Decide how big you want the "label" of paint on your glass to be. You want it big enough to write a name, or jot a little sentiment easily. I made mine 3" wide and 1 3/4" high. Also, if there are any little flaws in the glass, like a little scuff or a tiny air bubble, work it so that the flaw is behind the paint to conceal it! I decided that I wanted the "label" to be 1/2" down from the top of the glass. If you are having trouble deciding where to locate the "label" or how large to make it, use the post-it notes to make a trial "label". Just cut it the size you're considering and stick it on the glass to get a rough idea for it. Measure down 1/2" from the top (or whatever measurement you come up with), mark the glass with 3 little dots with the dry erase marker for taping. Tear off a length of frog tape to go across the top of the glass. When you apply it to the glass, use the middle mark on the glass as a guide, keep the tape as straight as you can along the marks, but adjust this so that it looks right, rather than staying exactly on the marks. Because the glass is curved, it won't look right if you follow the straight line too precisely.
Measure 1 3/4" down the glass, make 1 "dot" marking in the center, and apply another length of tape using this mark as a guide. Again, start from the center dot and concentrate on getting the top edge of the tape to look right and bunch the bottom edge up a little bit to conform. When you're done, check your measurement from top to bottom to make sure you're relatively straight and haven't gone crooked.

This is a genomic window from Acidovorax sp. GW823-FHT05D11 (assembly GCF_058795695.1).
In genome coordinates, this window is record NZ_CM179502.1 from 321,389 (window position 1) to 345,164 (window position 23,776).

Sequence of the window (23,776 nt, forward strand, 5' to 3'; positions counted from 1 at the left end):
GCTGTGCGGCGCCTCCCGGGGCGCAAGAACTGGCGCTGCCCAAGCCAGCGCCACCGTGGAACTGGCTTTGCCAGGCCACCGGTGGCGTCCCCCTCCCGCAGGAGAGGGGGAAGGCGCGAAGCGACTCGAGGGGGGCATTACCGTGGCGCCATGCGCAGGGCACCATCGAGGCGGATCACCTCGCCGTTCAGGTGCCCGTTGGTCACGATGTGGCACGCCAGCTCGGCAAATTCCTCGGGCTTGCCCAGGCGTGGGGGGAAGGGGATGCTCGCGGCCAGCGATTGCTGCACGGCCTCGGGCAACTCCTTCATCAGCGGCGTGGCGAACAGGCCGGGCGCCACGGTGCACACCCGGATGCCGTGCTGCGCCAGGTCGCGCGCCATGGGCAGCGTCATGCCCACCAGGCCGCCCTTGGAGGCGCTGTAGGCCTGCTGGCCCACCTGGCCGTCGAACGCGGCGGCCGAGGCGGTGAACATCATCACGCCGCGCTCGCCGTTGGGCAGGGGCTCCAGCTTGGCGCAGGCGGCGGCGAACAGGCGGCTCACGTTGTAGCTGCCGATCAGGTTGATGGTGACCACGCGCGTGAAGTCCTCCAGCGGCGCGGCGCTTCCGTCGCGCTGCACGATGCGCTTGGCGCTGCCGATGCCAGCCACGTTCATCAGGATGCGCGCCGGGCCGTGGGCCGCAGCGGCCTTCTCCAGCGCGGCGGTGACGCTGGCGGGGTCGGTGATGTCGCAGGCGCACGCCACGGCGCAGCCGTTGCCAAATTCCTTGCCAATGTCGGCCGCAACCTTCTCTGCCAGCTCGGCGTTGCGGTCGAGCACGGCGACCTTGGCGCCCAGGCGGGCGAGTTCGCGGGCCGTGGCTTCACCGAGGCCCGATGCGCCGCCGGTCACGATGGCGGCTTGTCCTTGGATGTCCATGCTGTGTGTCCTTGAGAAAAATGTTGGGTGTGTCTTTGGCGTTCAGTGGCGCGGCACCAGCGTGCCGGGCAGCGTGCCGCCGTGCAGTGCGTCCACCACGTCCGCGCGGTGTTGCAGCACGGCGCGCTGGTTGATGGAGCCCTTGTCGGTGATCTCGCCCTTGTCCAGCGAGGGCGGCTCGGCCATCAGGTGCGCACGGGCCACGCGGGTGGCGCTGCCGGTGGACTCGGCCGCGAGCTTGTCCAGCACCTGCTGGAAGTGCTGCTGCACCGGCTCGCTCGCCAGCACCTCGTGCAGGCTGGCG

Measure 3" lengthwise on the tape, mark it, tear off another 2 lengths of tape, and apply them to the ends of the 2 pieces already on the glass, at the markings, to make a "box".
When you look at the taped glass straight on, it can be hard to tell if your "box / label" is even. Turn the glass so that you're looking at the "label" from the opposite side and it will be much easier to tell if the "label" is even.
To soften the edges of the "label", and help disguise any "wonkiness" there might be in the taping, tear off 4 small lengths of tape and tape off an approximately 1/8" area across the corners.
Again, look through from the opposite side to make sure the "label" is even and pleasing. Once you're satisfied, with clean fingers, press down the inner edges of the tape really well to keep the paint from bleeding under. Burnishing down these edges is THE MOST IMPORTANT STEP!
The taping down part of this project is the hardest part, so don't feel bad if it's sort of annoying! It is not at all difficult to do, it is just a bit tedious. But it will be worth it!
Now fill in the "label" with the primer. I really do prefer the Zinsser primer for priming unusual surfaces. I haven't found much of anything it doesn't work on. Make sure you're in a well-ventilated area, though; the Zinsser is pretty smelly! Apply just one coat and try to get it as even as possible. This is where the sponge brush is really handy; it applies the paint pretty smoothly on glass. Another good reason to use a sponge brush is it's disposable! I love the Zinsser, but it has to be cleaned up with mineral spirits, and I really don't like to bother if I don't have to. You could also use a small paint roller if you don't mind the cleanup.